Social Accountability 2015-2018
The Social Accountability Programme extends support to the three leading Tanzanian advocacy organisations in the field of policy advocacy, health and agriculture, Policy Forum, Sikika, and ANSAF. Each plays a key role in enhancing transparency and accountability of public resource management at national and local level, scrutinizing public resource data and empowering citizens and local organizations to engage more effectively in public oversight.
Emploi & développement économique
Agriculture et sécurité alimentaire
Droits de la personne
État de droit - démocratie - droits de l’homme
Politique de l’industrie
Politique du secteur publique
Renforcement des systèmes de santé
Gestion des finances publiques
Système de santé primaire
Droits de la personne (y compris droits des femmes)
- DANIDA, DfID, Comic Relief, American Jewish World Society, OSIEA, Canada, Ireland
Tanzania’s public accountability culture and systems are characterized by relatively weak structures of checks and balances in favour of a strong executive and by a lack of transparency vis-a-vis the public. Corruption is perceived as being high in the public sector. Despite of this, some positive developments could also be noted over the past years. At national level, oversight institutions such as the parliament and the National Audit Office (NAO) have started playing a more pronounced role questioning the Government around public resource management. The yearly parliamentary debate on the national budget becomes more lively and critical every year. The lack of accountability and grand corruption are widely reported in the mainstream and social media and talked about in the public sphere. Civil Society Organisations (CSOs) have also become more vocal, scrutinizing the Government performance. Whilst the latter is mostly concentrated in urban areas, and given the country’s size and the time it takes to achieve systemic change, the challenge of lacking accountability is still tremendously big in Tanzania.
Improved service delivery in health and agriculture in areas of SDC Social Accountability partners’ work.
Direct beneficiaries: CSO partners at national and local level; citizen composed Social Accountability Monitoring Committees; Local Government Authorities in areas of partners’
Ultimate beneficiaries: Citizens, small holder farmers, health facility users, health officials.
|Effets à moyen terme||
1. Civil society and citizen engagement - Citizens and CSOs are engaged more effectively in decision making, oversight and advocacy in the public resource management cycle.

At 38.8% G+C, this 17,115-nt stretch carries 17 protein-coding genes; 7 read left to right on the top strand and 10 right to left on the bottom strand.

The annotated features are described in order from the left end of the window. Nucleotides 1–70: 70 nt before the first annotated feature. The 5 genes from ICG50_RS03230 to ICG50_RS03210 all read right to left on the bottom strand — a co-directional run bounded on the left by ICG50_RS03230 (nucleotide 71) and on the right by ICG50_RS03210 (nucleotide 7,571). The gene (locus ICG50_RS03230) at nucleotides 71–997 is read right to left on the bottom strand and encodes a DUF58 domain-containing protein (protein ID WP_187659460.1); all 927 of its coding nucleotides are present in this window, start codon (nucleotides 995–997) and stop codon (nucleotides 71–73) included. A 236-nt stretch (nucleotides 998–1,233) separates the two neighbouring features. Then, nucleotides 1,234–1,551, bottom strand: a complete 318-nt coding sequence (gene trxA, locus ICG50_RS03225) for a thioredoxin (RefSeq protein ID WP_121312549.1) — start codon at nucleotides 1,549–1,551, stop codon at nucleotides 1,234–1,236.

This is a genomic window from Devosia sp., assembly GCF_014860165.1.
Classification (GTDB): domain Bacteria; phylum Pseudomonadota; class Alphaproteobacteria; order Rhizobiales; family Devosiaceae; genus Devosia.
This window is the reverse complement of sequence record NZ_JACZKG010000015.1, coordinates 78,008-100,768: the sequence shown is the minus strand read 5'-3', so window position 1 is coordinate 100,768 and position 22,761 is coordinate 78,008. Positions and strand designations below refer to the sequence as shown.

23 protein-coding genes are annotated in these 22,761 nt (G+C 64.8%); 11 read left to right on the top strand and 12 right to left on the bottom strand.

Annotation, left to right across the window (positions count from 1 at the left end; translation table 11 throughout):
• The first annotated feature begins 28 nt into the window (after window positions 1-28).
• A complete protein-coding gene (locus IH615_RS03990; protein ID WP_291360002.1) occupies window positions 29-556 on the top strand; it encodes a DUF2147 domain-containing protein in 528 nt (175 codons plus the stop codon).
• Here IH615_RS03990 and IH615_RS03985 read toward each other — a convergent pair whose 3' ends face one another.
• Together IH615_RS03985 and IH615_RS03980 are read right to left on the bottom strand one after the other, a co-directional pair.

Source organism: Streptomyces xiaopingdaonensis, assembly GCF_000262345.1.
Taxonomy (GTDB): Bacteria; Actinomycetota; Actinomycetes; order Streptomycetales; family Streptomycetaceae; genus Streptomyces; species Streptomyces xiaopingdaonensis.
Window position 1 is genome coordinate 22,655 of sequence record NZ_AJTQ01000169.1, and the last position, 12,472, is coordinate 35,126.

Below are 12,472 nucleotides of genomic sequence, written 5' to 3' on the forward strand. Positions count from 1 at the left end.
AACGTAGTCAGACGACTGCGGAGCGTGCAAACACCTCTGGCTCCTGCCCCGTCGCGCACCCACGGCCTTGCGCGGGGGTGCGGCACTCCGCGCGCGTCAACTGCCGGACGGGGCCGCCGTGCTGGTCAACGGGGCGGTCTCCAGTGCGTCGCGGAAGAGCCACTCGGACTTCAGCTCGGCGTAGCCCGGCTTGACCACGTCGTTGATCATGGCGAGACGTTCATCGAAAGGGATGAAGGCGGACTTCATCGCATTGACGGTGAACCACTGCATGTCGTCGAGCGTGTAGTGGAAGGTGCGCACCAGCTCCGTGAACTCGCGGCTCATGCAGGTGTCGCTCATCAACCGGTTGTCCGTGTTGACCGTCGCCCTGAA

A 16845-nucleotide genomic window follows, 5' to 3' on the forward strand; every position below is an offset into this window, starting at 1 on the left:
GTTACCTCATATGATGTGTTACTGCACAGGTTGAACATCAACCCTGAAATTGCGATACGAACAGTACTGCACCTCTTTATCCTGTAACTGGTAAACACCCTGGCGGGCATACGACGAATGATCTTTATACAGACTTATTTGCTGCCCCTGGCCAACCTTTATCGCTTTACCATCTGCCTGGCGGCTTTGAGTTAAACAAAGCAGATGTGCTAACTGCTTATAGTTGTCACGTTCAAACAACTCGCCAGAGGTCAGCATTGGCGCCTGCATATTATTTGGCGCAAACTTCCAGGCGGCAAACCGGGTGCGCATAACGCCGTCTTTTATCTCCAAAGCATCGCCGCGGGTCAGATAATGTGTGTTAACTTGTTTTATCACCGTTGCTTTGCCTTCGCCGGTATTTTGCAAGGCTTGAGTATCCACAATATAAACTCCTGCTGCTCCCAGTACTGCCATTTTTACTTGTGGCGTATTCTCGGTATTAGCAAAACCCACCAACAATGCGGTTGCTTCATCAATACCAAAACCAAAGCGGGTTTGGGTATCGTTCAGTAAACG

2. Health service accountability - Increased government accountability in provision of quality, accessible and affordable health care services
3. Agricultural policies - enhanced smallholder farmers’ influence in local and national policy making.
Principaux résultats antérieurs:
a) Outreach: SAP partners trained and engaged more than 50 local CSOs on Social Accountability Monitoring (SAM), and SAM was implemented in 42 districts (out of 169) all over the country.
b) SAP partners became lead CSOs to advocate on accountability: Sikika, ANSAF and Policy Forum are now recognized as lead advocacy CSOs in their respective sector, including by Government and Parliament.
c) Enhanced CSO influence on the national budget process: CSO partners’ joint lobbying has led to citizen-friendly changes in the national budget, e.g. reducing unnecessary spending in the health budget by 18% and an increase in the agriculture budget by 5%.
d) Instances of improved service delivery at local level thanks to SAM exercises; e.g. improved functioning of health facilities in Kiteto and Ileje districts, construction of irrigation facilities for agriculture in Ulanga district.
e) Key lesson learnt: Social accountability initiatives should not only provide support to the “demand side” (citizens), but also to the “supply side” (public officials) to foster their understanding of public resource management and to build a relationship of trust between authorities and citizens.
|Direction/office fédéral responsable||
Coopération au développement
|Partenaire de projet||
ONG internationale ou étrangère
|Budget||Phase en cours Budget de la Suisse CHF 5'030'000 Budget suisse déjà attribué CHF 3'931'241|
|Phases du projet||
(Phase en cours)
Phase 2 01.04.2015 - 31.12.2018 (Completed)Phase 1 01.09.2009 - 31.12.2014 (Completed)